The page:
Sterling’s mismatched legs were evident at his birth; still, he was an adorable little thing, with chubby cheeks and a shock of red hair. But with a toddler and an infant at home, Mathilda felt more trapped than ever, and she began to drink.
At first it was just a glass of wine or two at night; by the time Sterling was two, she often started pouring soon after lunch.
Asher didn’t notice – he was at work during the day, and usually went straight to the club at 5 pm – but his mother did. One summer afternoon, she found her youngest grandson in the kitchen using strawberry jelly to paint the white tiles. She found Mathilda passed out on the bedroom floor, and Manning outside alone digging up impatiens.
She called her son, who came home from work in a fury. Asher dragged his wife to the bathroom, stuck her in the shower and turned on the cold water. When she started screaming, he slapped her hard. She raked her fingernails on his bare arm; he slapped her again, and she slid down against the shower wall and sobbed.
The next morning, she stared at her bruised face in the mirror, and listened closely to the pounding in her head. It seemed to be chanting, Go. Go. Go. Go.
I’m a drunk, she thought. A drunk, and pathetic, and a terrible excuse for a mother. And so she packed a bag. Manning was 6 years old; she held him tightly, kissed his hair a hundred times and told him she was sick and had to go get better. “Take care of your brother,” she said.
She told her mother-in-law she was leaving, then walked to her Aunt Dora’s house.
“Aunt Dora,” she said. “I need to stop drinking. I need to get strong so I can get away from Asher and raise my boys.”
Paradora Smithfield was no dummy. She took one look at her beautiful niece’s swollen face and puffy eyes, and pulled her into her arms. “I know just the place,” she said.
Here Mathilda paused in recounting the story, her voice hoarse and catchy. “Aunt Dora sent me to her cousin’s house in North Carolina,” she said. “It took me a long time to get sober, and even longer to start thinking straight.”
When she finally quit drinking, and realized she had abandoned her children, she fell into such a deep depression that she sometimes stayed in bed for days.
The cousin, Elizabeth, lived alone in the mountains, and on occasion, in the winters, the cabin would be nearly snowed in. One wintry day, Elizabeth fell ill with the flu, and when the doorbell rang, Mathilda dragged herself to answer it.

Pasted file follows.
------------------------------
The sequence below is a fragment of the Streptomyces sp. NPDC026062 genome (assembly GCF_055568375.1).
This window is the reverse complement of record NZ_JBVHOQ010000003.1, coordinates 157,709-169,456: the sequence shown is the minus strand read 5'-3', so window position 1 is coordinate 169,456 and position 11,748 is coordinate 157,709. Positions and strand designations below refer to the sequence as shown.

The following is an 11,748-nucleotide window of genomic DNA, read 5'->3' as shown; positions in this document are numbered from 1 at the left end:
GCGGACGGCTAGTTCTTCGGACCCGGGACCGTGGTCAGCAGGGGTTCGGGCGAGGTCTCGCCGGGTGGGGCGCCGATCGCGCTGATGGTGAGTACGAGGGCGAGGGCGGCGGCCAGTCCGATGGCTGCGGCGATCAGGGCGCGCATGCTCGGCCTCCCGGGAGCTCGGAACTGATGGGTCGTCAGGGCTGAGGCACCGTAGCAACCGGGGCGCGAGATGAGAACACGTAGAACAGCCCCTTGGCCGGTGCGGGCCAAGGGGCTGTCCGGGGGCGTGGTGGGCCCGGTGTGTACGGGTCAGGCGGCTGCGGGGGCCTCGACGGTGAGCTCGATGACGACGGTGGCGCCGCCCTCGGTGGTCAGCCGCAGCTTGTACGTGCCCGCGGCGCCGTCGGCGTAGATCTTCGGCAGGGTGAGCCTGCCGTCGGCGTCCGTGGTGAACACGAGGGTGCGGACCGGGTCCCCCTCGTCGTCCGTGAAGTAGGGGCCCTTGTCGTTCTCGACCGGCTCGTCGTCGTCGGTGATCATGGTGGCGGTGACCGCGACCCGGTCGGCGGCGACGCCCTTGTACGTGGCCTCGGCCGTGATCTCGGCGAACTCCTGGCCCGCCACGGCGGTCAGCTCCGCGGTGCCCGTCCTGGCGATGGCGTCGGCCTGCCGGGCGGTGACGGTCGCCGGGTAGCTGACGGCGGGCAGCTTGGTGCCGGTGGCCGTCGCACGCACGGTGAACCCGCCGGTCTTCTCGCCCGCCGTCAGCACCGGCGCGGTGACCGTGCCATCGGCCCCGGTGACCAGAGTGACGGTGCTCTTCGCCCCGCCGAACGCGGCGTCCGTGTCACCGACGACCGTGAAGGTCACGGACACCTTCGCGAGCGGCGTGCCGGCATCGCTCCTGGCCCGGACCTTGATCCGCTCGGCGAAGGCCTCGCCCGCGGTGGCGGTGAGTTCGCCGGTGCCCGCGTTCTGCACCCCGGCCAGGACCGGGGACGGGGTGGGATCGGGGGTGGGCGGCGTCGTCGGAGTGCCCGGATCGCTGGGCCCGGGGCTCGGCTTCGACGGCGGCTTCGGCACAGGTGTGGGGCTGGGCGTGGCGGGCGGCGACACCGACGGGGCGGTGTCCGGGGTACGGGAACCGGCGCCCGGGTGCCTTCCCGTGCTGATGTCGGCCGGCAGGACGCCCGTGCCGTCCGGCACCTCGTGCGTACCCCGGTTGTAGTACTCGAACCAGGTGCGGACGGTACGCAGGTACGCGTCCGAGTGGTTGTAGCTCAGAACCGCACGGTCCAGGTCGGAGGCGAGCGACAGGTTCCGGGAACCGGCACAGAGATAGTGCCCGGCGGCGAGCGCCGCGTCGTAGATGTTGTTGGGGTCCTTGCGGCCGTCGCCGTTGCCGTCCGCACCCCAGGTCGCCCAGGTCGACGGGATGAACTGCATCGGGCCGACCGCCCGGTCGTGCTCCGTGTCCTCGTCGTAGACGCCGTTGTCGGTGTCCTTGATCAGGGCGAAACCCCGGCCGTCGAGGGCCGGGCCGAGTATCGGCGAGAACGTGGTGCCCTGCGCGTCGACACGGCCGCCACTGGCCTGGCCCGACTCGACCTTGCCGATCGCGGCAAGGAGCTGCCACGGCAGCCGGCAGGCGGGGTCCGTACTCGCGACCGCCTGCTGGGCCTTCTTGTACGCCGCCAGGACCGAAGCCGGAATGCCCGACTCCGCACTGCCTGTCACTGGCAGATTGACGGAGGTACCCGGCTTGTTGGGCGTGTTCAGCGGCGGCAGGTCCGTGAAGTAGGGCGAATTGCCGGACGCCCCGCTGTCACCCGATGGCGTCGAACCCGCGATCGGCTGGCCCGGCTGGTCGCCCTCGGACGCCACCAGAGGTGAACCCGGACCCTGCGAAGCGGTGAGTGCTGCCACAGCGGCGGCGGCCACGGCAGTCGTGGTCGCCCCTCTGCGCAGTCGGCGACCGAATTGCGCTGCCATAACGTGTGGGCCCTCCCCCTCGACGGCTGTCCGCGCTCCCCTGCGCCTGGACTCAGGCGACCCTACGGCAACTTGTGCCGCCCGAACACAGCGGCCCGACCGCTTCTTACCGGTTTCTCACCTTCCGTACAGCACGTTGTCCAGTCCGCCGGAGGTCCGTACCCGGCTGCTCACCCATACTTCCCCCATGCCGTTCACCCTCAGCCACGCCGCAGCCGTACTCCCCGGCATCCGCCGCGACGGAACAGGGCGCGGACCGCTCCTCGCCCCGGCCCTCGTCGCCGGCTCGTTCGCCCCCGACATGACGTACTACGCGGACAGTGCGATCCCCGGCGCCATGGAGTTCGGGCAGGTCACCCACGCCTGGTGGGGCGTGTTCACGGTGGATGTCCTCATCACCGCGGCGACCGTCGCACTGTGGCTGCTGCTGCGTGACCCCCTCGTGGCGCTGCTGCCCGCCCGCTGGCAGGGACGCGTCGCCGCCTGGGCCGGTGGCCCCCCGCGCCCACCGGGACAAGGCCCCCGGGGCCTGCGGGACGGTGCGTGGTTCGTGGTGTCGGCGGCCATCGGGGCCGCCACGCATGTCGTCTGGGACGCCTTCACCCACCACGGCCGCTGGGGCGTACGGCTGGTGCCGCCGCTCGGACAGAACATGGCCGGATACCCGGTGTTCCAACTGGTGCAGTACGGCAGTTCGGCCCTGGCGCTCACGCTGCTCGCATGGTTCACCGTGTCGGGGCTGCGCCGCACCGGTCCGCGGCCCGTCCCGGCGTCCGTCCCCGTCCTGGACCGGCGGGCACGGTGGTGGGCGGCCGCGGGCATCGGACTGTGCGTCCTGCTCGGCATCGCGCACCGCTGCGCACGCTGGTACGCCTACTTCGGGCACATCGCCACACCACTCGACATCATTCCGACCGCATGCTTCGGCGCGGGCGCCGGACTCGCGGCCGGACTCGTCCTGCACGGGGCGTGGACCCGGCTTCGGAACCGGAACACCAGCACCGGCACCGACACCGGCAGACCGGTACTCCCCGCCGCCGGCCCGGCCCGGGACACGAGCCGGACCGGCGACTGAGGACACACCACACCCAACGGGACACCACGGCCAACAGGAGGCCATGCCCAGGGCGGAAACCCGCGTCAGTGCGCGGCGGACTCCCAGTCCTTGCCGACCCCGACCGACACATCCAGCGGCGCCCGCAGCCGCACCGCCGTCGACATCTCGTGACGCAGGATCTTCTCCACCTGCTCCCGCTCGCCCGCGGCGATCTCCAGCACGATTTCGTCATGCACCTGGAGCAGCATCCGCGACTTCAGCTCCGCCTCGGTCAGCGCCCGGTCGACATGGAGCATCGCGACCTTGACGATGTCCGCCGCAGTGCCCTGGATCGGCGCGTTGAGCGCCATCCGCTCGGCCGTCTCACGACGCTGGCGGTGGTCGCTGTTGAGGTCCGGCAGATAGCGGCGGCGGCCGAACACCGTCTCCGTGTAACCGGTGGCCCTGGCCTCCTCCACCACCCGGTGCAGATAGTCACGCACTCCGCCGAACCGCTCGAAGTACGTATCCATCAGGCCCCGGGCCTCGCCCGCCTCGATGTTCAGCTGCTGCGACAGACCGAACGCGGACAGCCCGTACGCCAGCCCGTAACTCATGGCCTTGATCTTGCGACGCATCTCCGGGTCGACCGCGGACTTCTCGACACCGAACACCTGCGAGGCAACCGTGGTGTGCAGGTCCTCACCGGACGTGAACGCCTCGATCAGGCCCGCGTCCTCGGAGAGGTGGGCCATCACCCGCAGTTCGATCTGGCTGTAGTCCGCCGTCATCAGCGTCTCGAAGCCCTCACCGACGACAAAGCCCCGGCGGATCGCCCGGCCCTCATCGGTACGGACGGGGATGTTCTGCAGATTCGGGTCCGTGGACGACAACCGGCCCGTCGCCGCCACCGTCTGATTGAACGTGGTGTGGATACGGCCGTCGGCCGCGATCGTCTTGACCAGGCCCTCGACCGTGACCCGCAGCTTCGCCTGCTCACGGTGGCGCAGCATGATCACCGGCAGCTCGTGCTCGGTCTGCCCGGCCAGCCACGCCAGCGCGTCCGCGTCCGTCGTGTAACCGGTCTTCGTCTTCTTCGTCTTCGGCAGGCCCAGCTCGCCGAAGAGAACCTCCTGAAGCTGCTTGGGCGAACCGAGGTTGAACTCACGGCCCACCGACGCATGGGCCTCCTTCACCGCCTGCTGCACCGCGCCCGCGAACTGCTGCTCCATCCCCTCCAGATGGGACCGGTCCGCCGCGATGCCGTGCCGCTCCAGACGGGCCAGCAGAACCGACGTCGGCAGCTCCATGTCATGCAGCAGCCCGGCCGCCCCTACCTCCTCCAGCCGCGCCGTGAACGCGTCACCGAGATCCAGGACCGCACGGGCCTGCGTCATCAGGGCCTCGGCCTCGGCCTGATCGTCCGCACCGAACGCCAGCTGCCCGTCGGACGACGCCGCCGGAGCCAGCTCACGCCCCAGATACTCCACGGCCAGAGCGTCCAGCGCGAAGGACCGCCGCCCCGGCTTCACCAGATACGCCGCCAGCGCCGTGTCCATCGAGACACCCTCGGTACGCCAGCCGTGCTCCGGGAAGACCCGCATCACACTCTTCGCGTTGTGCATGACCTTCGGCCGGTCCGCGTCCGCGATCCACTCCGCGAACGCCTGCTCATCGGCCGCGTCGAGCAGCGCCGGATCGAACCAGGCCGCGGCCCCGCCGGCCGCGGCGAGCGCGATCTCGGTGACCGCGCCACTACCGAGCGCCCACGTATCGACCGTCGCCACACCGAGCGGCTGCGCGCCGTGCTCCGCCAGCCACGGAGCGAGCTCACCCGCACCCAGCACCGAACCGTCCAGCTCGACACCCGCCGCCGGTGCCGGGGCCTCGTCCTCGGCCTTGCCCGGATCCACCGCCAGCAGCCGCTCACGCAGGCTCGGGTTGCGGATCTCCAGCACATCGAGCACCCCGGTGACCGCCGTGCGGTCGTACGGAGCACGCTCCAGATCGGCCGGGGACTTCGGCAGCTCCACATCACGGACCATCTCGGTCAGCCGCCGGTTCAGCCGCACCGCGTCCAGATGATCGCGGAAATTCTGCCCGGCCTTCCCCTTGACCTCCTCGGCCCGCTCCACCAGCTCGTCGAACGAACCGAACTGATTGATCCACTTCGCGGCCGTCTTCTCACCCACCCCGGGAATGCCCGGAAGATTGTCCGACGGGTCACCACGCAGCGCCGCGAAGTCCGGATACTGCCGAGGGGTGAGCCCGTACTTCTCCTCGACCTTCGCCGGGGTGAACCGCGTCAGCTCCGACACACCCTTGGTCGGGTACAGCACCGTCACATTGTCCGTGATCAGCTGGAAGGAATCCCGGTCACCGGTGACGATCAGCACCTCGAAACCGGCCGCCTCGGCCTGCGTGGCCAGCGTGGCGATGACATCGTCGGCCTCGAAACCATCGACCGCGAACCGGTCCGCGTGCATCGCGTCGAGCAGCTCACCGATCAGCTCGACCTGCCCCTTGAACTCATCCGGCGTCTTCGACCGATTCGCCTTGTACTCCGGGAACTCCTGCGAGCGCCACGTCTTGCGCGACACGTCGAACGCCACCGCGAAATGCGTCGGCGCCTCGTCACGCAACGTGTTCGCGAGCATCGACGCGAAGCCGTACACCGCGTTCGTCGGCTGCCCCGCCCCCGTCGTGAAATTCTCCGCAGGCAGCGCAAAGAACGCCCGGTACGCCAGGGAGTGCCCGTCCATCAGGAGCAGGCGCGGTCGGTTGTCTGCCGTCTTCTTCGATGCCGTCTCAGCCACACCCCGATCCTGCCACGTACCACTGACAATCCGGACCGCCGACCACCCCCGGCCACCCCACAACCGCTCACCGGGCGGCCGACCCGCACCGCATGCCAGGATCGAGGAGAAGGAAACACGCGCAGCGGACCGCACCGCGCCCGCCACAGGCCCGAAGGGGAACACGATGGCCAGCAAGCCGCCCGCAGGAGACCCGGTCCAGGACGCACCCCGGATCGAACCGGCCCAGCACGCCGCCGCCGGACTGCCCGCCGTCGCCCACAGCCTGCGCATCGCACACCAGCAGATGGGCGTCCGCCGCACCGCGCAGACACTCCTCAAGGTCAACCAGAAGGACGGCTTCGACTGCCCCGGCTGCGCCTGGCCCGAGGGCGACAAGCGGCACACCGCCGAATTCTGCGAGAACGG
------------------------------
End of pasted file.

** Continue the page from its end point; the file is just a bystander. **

A short stocky man wearing a lumberjack coat took off his hat when she opened the door. “Oh, hey there, ma’am. Ms. LizBeth around? I usually dig her out from all this nonsense.”
The man’s name was Hardy Leftwich, and before long, he was coming to visit regardless of whether it had snowed. Gradually, he coaxed Mathilda from beneath her veil of despair, and convinced her that she could be strong again. He hired her to help shovel snow, and she grew strong. When summer came, she helped him with his landscaping business.
Eventually, they fell in love. And little baby Minnie came along.
It was Hardy who convinced her to start writing her sons. So she did – dozens and dozens of letters that she mailed. Asher and his mother confiscated them all, and apparently kept them hidden.
But Sterling had found them. He took some of them and put the rest back in their hiding spot, and then he wrote his mother back.
He showed the letters to Manning, but Manning wanted nothing to do with his mother.
“Sterling told me that Manning said he hates me,” Mathilda said, crying.
“How did you talk to Sterling?” I asked.
Mrs. Smithfield spoke up. “Mathilda called me,” she said. “She told me that Sterling had been writing to her, and that Asher had stolen all of the letters she wrote. We figured he wouldn’t be too keen on a phone call.”
Mrs. Smithfield said she waited to see Sterling wandering around the neighborhood, and she called him over. “I told him his mother wanted to talk to him,” she explained. “Oh, his eyes, they teared right up. ‘Really? Really? When?’ he asked. So we called her right then.”
Little Minnie woke up and yawned, her pretty cupid mouth opening up like a flower. “I was ready to come get my boys,” said Mathilda, now in tears. “I was going to fight for them. I know they need me. I know it. Even Manning. I love that boy so much….I just-” Her voice broke. “I just can’t believe it’s come to this. One boy gone, and the other lost to me. How could I let this happen?”
I had nothing to say. My heart ached for this woman, this mother forced to choose between raising her children and dying inside. And here she was, back, trying to make up for years that had evaporated like smoke into the air, leaving nothing but the memory of how that fire had started.